Huey Lewis bummed around Europe in the late 1970s learning to play the harmonica, and formed Huey Lewis And The News in the Bay Area in 1980. "Sports" is their third album for Chrysalis, and demonstrates the group's wide-ranging abilities as a self-contained writing, producing and performing entity. Their Top 10 "I Want A New Drug" was written by Huey and guitarist Chris Hayes, and eloquently remixed by John Luongo bringing all of the group's presence and clarity to the forefront. The commercial 12" vocal and instrumental sides have been given a new dimension by Gary Otto, ace DJ at Laguna Beach's Boom Boom Room who telegraphed the Pointer Sisters love to you a few issues ago.
Elton John is next with "Crystal", the sleeper cut on his 24th album entitled "Too Low For Zero" on Geffen. The song was written by Elton and Bernie Taupin, who began working together in 1967 and created such classics as "Daniel", "Bennie And The Jets", "Crocodile Rock" and "Goodbye Yellowbrick Road." The album contains the first John/Taupin collaborations since 1976, and was produced by Chris Thomas. The song attracted the attention of Joseph Watt, who has made the LP version into a special Disconet version for you on this program. Joseph majored in music at Chapman College, and began spinning in San Francisco in 1982. He's been a regular at Trocadero Transfer since early 1983, with guest spots at Studio One, Castro Station and other west coast clubs along the way.
SPECIAL NOTE TO DJs: Side A runs 17:28, from 112 BPM (beats per minute) to 163 BPM.
Two Sisters are back with a new 12" single from their self-titled Sugarscoop album called "Right There." Raul A. Rodriguez produced the original tracks which were engineered by Mark Berry, and the remix was done by Raul and Bill Szymczyk. Bill has discovered and/or produced such pop groups as The James Gang, B.B.King, The Eagles (including "Hotel California") and The Who, and "Right There" was his first venture into the electronic street sounds of some of today's music. Bill brings a new perspective to the chips (and real percussion fills which Raul has become famous for), and the overall sound is rather unique, perhaps even inspirational enough to encourage other pop/mainstream producers to check out the variety of new sounds which can be produced electronically.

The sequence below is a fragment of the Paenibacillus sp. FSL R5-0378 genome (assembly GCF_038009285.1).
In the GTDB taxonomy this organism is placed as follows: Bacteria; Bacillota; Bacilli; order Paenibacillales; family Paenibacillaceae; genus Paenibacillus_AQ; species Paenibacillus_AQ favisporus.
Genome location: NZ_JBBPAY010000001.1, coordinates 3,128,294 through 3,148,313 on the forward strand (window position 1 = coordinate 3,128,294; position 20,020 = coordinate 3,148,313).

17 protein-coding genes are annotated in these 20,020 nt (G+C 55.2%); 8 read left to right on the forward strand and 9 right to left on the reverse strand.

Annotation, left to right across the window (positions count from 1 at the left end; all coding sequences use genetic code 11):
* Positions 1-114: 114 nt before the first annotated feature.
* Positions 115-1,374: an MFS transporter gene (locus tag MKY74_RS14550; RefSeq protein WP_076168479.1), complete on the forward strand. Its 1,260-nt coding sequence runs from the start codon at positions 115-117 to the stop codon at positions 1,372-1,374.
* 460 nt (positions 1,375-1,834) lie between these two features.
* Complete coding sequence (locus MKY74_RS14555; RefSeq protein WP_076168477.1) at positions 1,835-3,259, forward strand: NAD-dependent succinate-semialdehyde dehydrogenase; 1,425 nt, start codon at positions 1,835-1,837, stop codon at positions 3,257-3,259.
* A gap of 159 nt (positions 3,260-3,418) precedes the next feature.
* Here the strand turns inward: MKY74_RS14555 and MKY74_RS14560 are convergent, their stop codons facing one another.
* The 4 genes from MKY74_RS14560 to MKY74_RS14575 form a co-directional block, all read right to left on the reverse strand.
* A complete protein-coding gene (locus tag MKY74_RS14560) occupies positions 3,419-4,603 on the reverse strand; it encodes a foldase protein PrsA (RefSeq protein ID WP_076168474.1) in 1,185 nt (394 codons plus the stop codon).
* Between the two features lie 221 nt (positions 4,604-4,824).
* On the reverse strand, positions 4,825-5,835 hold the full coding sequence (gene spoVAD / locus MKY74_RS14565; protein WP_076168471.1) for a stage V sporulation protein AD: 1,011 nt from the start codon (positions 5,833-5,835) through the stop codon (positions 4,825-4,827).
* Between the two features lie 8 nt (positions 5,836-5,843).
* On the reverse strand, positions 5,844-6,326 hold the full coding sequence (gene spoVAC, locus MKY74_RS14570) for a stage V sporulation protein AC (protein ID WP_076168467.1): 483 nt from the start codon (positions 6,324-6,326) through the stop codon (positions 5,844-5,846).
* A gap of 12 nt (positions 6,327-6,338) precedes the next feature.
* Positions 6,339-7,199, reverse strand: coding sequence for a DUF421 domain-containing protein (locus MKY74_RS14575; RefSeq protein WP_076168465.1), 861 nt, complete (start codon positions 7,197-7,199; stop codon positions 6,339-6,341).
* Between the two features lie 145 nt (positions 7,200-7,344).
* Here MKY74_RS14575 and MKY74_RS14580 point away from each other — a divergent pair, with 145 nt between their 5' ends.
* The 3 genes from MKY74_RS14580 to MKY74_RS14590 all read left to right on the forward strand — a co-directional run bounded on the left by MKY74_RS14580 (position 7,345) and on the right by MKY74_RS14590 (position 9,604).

"Right There" was written by Raul, Tessa Marquis (who also co-wrote "High Noon" on the album) and keyboardist Marcus Barone.
We've combined the vocal and "Dub-A-Pella" versions of the commercial 12" release to give you a special Disconet version designed to bring the electronic age into your sleeze sets. The 90 BPM tempo is disguised by the electronic percussior so it sounds like it's cooking a lot fast er than it really is.
SPECIAL NOTE TO DJs: Side B runs 9:02 at 90 BPM.
Lisa's debut Moby Dick album jumped right out with "Rocket To Your Heart", and in addition to her club classic "Jump Shout", the LP contains quite a bit more great dance material including "Sex Dance." The song was written and produced by Barry Blum and John Hedges, and Peter Buffet was associate producer. We took the LP vocal version and some TV tracks as well as dub outtakes to make this special extended Disconet version for you.
Carol Jiani is next with a special extended version of "Touch And Go Lover" from her Telescope/Canada commercial 12" release. Joe LaGreca and Louis Toteda produced, and co-wrote the song with Don Saunders. Shep Pettibone did the commercial vocal and instrumental mixes, which bring a nice balance to an energy/dance groove without an overbearing bass drum so that the subtleties of the additional percussion, sax solo and guitars can be more fully heard and appreciated.
SPECIAL NOTE TO DJs: Bonus Side 1 runs 17:31 from 135 BPM to 145 BPM.
Jose "Animal" Diaz produced "Salsa Smurph" by Special Request last year, and is back with another electroenergy song called "Video Control" by X-Ray Vision on Manhole Records. Jose co-wrote the song with Dureen Young, who does the female vocals along with Wendy Yunker. The male vocals are done by a computer… Jose typed in what was to be spoken, and out they came from a computer. Jose also spins (at Passion, in Fairview, NJ… formerly Elegante), and has more productions up his sleeve.
Workforce is next with a special extended instrumental version of "The Plumber," from their Matra/Canada 12" single release. Workforce is a new band from Montreal which consists of a mechanic, a dentist, a psychiatrist and the group's founder (a plumber!), Jose Monast. Ben Kaye, a renowned record producer and publisher, spotted the group's happy music in a Montreal pub, and co-wrote their debut single with Jose. Yves Godin was co-producer. The vocal side gets into a radio-oriented song of dismay with a leaky pipe and the trials and tribulations of getting the plumber to fix it, so the dub side with a funky, happy groove was specially extended for your dance floor.
SPECIAL NOTE TO DJs: Bonus Side 2 runs 15:25 at 127 BPM.
Mike Corcione wins the LCD chronograph. Mike plays at Speaks in Cedarhurst, NY, and the pressing serial number on his Volume 6, Program 8 (#848) matched the lucky winning number for that program. We've sent Mike the watch that does practically everything, even in the dark. Mike's favorite selections on Program 8 included the special Disconet versions of "Here Comes The Rain Again" by The Eurythmics, "Let's Stay Together" by Tina Turner, "Twist Of Fate" by Olivia Newton-John and "You're Lookin' Hot Tonight" by Barry Manilow. To win that watch, be sure to list the serial number shown on the upper right hand corner of your Side A/B pressing jacket. Good luck!